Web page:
As I read Dom Sagolla’s 140 Characters: A Style Guide for the Short Form, I will post passages that have me underlining and/or writing in the margins.
Democracy travels in wee packets of ideas, words shaped for speed and accuracy, arriving in moments of need. Now is the best time for free speech; it is blooming all around us. Letters packed into the crannies of text messaging programs, traded between friends and lovers, are the seeds of hope for a more literate generation.
Necessary change is what the short form represents, from a past in which only certain people had access and reach to a time when the most basic cellular device may broadcast hypertext to millions instantly.
We can now bring distributed community to places where traditional data networks have yet to establish themselves. Any cellular device will do; they all support the basic texting protocol, because it was designed to test the network itself.
We are using the tools of the most humble quality engineer to build the most powerful network ever created. We use this short format the way we want to use it, not necessarily the way it was designed to be used.
As individual voices are heard and become more mighty, we will see a rapid evolution in government, finance, and many sectors never before touched by the Internet. Not all of us were born to become authors, but we are each given the chance. Once you begin to focus on words, winding paths of imagination open up. What was indescribable now takes form step by step.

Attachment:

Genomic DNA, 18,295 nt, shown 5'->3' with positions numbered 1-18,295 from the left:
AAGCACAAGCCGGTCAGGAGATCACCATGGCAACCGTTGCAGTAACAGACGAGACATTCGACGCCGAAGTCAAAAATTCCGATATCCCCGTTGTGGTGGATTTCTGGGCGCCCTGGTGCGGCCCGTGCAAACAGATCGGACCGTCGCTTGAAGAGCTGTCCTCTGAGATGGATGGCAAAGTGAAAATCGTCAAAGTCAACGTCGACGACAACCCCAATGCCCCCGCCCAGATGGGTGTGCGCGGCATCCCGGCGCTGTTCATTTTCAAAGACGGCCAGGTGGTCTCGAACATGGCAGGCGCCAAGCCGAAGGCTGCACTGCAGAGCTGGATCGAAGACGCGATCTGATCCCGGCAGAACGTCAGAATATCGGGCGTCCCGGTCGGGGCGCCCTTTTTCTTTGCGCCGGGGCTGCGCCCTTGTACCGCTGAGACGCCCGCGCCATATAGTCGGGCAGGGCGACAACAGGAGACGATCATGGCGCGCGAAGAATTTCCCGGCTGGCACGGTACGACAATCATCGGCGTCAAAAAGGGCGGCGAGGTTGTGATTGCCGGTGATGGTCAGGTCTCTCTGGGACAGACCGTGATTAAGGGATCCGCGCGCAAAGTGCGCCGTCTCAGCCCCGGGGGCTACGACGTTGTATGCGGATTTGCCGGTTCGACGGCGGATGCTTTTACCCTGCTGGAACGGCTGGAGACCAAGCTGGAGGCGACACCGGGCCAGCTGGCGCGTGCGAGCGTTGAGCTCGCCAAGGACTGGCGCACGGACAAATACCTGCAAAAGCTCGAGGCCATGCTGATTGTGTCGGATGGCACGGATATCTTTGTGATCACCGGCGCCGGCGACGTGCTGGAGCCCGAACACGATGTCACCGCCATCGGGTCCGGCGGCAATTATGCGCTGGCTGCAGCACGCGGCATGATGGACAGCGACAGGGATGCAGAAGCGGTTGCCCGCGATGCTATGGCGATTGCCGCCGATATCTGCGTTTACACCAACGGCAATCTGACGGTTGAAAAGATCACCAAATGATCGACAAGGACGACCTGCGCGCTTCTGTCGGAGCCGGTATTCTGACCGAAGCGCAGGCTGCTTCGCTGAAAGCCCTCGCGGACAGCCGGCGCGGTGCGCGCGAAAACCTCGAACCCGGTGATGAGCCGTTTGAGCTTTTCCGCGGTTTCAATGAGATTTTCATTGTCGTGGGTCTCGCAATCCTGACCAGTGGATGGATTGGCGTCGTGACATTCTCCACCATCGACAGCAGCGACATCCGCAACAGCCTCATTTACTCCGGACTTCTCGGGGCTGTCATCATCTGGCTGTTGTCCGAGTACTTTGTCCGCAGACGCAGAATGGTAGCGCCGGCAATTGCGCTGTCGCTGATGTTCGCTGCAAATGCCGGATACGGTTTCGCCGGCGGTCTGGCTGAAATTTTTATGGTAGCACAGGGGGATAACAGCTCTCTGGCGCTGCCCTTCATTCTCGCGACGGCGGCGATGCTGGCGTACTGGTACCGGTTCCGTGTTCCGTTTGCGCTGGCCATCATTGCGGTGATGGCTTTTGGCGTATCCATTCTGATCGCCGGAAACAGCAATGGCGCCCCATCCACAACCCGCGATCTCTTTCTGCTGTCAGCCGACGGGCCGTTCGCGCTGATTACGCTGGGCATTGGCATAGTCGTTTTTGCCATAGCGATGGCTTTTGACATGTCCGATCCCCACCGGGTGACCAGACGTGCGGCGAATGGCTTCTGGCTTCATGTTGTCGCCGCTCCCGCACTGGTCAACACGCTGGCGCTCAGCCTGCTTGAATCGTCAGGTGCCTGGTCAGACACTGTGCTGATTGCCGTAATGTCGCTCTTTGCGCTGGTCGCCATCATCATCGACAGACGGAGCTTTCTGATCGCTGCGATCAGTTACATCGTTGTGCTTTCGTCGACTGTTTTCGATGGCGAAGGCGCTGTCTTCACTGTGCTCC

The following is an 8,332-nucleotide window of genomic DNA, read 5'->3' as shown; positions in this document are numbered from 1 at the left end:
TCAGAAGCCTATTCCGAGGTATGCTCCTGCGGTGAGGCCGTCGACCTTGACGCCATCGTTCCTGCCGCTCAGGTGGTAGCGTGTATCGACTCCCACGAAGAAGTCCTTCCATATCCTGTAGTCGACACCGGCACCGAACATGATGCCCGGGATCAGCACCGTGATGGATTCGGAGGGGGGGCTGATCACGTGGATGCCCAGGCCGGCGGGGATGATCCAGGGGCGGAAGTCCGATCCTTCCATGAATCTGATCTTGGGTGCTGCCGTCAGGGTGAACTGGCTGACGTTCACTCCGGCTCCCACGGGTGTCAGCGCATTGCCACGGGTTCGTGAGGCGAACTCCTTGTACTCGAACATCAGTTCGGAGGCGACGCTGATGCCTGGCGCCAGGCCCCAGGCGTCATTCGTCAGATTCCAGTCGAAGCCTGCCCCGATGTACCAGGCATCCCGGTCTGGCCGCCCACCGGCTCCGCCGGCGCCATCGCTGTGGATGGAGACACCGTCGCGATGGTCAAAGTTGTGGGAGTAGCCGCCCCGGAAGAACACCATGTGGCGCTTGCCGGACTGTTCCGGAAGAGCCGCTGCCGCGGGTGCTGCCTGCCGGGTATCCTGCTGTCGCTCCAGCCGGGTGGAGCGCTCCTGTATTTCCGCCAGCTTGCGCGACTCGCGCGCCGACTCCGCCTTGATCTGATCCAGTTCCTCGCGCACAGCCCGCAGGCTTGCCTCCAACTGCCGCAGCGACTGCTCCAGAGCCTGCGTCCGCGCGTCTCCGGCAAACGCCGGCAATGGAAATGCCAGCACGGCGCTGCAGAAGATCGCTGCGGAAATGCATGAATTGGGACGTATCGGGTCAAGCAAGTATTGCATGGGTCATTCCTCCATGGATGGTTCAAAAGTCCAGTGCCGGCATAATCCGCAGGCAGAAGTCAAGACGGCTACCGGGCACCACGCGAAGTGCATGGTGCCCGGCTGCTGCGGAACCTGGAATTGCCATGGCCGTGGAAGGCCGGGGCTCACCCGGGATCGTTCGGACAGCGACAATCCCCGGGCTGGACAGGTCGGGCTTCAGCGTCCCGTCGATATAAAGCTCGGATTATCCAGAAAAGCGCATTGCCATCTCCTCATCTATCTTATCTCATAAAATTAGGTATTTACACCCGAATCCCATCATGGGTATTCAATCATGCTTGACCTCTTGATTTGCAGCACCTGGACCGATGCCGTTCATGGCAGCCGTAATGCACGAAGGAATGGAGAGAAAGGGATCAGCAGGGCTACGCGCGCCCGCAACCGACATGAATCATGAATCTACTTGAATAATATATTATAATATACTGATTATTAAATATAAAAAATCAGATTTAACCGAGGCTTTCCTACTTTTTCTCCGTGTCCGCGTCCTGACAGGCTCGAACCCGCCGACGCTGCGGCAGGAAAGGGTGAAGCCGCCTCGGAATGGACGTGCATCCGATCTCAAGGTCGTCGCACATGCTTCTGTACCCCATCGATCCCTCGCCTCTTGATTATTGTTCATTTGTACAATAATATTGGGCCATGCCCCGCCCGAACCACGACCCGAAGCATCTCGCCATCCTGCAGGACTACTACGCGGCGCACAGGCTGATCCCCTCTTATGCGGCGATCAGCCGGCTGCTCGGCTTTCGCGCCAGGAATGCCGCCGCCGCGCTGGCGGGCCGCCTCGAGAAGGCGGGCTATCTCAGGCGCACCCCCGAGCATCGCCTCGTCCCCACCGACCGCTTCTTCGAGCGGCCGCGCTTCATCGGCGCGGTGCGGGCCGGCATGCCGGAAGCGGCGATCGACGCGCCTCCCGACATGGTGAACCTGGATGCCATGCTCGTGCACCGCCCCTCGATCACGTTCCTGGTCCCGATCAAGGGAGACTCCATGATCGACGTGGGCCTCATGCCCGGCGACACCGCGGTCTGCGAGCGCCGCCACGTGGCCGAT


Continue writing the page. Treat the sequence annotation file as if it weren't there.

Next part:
Whatever we were before, now we are writers and authors of our own destiny. Each of us is breaking the story of our own lives.
The protagonist is you. The narrator of the story is you. The first, best reader is you. 140 characters will free you from the desktop and get you out into the world. You will remain hyperconnected and even more available than before, and there will be no catching your breath….
[George Packer would not find reassurance here. – Ed.]
The short form is without revision. One can’t take back or retract a text message, a tweet, or the history of a Google Wave. Much like an e-mail, that copy is irrevocable, out there in the hand of its recipient….
Instant vintage, that is what we have: Sudden eternity, the opposite of ephemeral, unaffected by the passage of time. Each tweet keeps its immortal bubble, as great or as flawed as it may be. (Twitter: where typos live in infamy. http://twitter.com/#!/japhy/status/1872401936 )
Even in the tiny, we find truth. The heraldry of honesty and sincerity is unmistakable at this range. 140 characters is just enough to distinguish description from deception, simplicity from simple-mindedness, and gravitas from guile. (4-6, emphasis added)